Researchers finally figured out the reason why lithium-rich batteries lose voltage and capacity every time they charge and discharge. Their discovery could help reduce or even eliminate the problem from future lithium-ion cells, thereby improving the lifespan and efficiency of a lithium-rich unit.
A lithium-ion battery charges and discharges itself by transferring ions back and forth between its anode and cathode. A cell that can gather and release higher amounts of lithium ions will be able to store more energy.
Existing battery materials are limited to discharging just half of their storage capacity of ions. One way to get around this issue is to enrich the cathode of a battery with additional lithium ions. The resulting lithium-rich battery can store more energy than a conventional one of the same size.
However, the lithium-rich cathode suffers from a unique issue. Its energy storage capacity and voltage go down with every charge and discharge cycle it undergoes. As such, the performance of a lithium-rich battery goes down rather quickly. (Related: Powerful lithium-air batteries may soon “take batteries to the next level,” reveals study.)
Researchers at Stanford University led a concerted effort to determine the cause of this performance issue in lithium-rich cells. They likened the cycling of lithium ions through a battery to a sponge relay race, where players have to move water from one bucket to another via a sponge.
In that context, a lithium-rich cathode is the equivalent of a very absorbent sponge. It can absorb almost twice as many lithium ions as a common cathode, which means it can also store twice the amount of energy.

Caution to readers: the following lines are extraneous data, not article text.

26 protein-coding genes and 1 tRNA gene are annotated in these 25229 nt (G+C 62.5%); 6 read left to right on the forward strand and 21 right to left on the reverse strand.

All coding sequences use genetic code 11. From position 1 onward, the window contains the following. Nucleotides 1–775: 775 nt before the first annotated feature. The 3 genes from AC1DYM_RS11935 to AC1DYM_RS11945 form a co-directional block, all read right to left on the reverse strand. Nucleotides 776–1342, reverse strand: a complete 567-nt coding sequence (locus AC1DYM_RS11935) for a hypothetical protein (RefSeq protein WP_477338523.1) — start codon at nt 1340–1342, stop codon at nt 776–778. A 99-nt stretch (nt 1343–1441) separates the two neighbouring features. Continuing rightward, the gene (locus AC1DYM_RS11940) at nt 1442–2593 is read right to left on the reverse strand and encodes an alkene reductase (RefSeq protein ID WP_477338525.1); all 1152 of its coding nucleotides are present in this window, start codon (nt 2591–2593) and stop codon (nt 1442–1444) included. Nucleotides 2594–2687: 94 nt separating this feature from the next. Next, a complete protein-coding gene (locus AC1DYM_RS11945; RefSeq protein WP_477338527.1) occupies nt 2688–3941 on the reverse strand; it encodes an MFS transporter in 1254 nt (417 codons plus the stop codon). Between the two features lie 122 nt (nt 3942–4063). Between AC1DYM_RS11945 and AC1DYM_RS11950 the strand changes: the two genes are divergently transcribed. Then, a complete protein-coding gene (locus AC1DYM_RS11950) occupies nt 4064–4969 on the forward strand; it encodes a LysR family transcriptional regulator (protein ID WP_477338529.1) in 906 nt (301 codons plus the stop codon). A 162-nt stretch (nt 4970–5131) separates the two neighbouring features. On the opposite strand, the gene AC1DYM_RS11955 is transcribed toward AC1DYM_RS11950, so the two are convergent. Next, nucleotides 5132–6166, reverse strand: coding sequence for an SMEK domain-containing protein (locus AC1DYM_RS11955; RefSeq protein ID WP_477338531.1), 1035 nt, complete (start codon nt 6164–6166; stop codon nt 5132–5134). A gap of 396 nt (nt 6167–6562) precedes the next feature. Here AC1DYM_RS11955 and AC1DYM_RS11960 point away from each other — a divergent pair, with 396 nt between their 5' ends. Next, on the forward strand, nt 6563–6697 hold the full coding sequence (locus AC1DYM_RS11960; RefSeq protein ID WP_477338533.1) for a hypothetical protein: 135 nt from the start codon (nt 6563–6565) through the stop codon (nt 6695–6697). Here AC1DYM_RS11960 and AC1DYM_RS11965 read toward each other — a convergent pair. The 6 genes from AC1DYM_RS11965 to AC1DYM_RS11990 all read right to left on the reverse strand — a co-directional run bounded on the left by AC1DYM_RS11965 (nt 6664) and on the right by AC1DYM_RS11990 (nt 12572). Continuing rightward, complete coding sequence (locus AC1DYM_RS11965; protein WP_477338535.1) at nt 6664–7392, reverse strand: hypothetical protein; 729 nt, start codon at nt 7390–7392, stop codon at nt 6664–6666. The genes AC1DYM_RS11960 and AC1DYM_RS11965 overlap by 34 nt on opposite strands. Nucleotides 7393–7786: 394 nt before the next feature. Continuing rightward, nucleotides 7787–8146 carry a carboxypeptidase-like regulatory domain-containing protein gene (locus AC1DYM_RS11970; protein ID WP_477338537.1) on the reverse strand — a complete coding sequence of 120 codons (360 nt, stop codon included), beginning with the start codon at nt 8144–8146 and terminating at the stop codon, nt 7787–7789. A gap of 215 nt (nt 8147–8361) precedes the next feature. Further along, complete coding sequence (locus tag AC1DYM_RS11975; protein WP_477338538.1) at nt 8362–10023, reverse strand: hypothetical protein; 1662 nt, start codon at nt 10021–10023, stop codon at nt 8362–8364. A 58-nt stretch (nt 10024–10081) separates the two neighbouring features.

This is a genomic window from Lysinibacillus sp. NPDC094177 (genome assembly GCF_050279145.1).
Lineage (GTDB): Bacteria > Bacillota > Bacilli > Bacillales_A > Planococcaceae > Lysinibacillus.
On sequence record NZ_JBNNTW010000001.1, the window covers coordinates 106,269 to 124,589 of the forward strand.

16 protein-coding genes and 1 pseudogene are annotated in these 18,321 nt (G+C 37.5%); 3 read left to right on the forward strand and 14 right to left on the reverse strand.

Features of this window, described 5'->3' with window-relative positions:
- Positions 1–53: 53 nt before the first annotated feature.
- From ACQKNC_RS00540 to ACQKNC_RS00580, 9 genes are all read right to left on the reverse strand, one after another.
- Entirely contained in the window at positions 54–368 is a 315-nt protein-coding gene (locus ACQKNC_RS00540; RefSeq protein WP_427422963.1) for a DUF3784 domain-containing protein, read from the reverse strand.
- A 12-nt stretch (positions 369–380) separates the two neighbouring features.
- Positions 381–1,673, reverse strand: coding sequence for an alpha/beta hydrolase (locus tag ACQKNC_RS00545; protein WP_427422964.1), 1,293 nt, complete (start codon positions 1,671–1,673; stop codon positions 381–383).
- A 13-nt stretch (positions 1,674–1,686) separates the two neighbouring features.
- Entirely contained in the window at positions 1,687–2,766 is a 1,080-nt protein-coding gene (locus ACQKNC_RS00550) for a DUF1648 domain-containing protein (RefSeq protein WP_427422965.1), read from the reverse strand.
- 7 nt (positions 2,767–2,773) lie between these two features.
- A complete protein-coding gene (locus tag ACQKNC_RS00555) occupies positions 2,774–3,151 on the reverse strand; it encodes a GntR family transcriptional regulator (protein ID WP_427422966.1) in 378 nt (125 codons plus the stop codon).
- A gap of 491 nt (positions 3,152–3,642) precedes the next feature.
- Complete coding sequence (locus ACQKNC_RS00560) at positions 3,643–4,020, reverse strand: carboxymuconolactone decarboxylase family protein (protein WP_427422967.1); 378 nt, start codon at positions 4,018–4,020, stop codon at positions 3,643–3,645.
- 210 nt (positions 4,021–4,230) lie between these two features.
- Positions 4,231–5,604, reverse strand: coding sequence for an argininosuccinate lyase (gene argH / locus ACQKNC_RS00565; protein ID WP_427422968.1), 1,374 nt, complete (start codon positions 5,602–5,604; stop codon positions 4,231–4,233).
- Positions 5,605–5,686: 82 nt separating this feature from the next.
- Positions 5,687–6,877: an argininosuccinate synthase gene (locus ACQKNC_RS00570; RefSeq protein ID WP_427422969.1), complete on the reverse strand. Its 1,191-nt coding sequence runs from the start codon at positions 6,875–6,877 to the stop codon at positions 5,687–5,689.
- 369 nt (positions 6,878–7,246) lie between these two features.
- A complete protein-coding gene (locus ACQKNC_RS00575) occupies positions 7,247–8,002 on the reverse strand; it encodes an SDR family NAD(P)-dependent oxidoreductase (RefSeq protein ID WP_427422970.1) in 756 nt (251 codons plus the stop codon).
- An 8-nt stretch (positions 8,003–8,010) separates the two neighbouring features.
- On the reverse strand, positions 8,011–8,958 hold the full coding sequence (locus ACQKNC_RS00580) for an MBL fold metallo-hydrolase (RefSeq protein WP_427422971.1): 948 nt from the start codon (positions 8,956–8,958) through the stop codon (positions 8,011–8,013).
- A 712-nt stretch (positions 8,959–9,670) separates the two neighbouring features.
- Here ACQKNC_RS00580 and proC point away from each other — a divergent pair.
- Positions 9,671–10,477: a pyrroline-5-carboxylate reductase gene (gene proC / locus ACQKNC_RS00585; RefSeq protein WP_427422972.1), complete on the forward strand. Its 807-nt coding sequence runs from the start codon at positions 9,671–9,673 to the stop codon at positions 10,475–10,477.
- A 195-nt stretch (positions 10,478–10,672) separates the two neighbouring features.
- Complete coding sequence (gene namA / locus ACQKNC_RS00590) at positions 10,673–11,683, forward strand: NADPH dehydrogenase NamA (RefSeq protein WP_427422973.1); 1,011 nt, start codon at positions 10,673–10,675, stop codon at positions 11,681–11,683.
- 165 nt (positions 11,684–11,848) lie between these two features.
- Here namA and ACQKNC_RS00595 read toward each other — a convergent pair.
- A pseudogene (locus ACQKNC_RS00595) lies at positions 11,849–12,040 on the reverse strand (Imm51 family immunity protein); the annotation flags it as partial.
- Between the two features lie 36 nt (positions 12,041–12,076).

The smaller size of lithium-rich batteries makes them perfect for smartphones and other energy-intensive mobile devices. They can also enable electric vehicles to travel longer distances before needing a recharge.
Many designs for lithium-ion cathodes – including the lithium-rich ones – feature interspersed layers of lithium and transition metal oxides. When a lithium ion moves from the cathode to the anode, it grabs an electron from a transition metal atom that it passes by.
This movement of electrons produces the necessary electrical current and voltage for charging the battery. And this is where things fall apart for lithium-rich batteries.
“An unusual feature of lithium-rich cathodes is that the electron comes from the oxygen rather than the transition metal,” explains SLAC National Accelerator Laboratory researcher Michael Toney, the co-author of the study. “This process, called oxygen oxidation, enables cathodes to extract about 90 percent of the lithium at a high enough voltage that it boosts the energy stored in the battery.”
Oxygen oxidation changes the structure of a lithium-rich cathode during each cycle of charging and discharging. The alterations cause the cathode layers to fall apart.
An earlier study conducted by the same Stanford-led research team showed that transition metal atoms replaced the lithium ions that move out of the cathode during a cycle. The unwanted substitution altered the atomic structure of the electrode, which degraded the layered structure that gave the battery its higher performance.
In the new study, Toney and his colleagues found that taking the electron from an oxygen atom causes that same atom to create a replacement bond. Transition metal atoms are forced to adjust their position so that they could form the substitute bond with their oxygen counterparts. As they move, they change the atomic structure and properties of the cathode.
The researchers are looking for ways to preserve the structure of the lithium-rich cathode while still enabling the process that generates electrical voltage.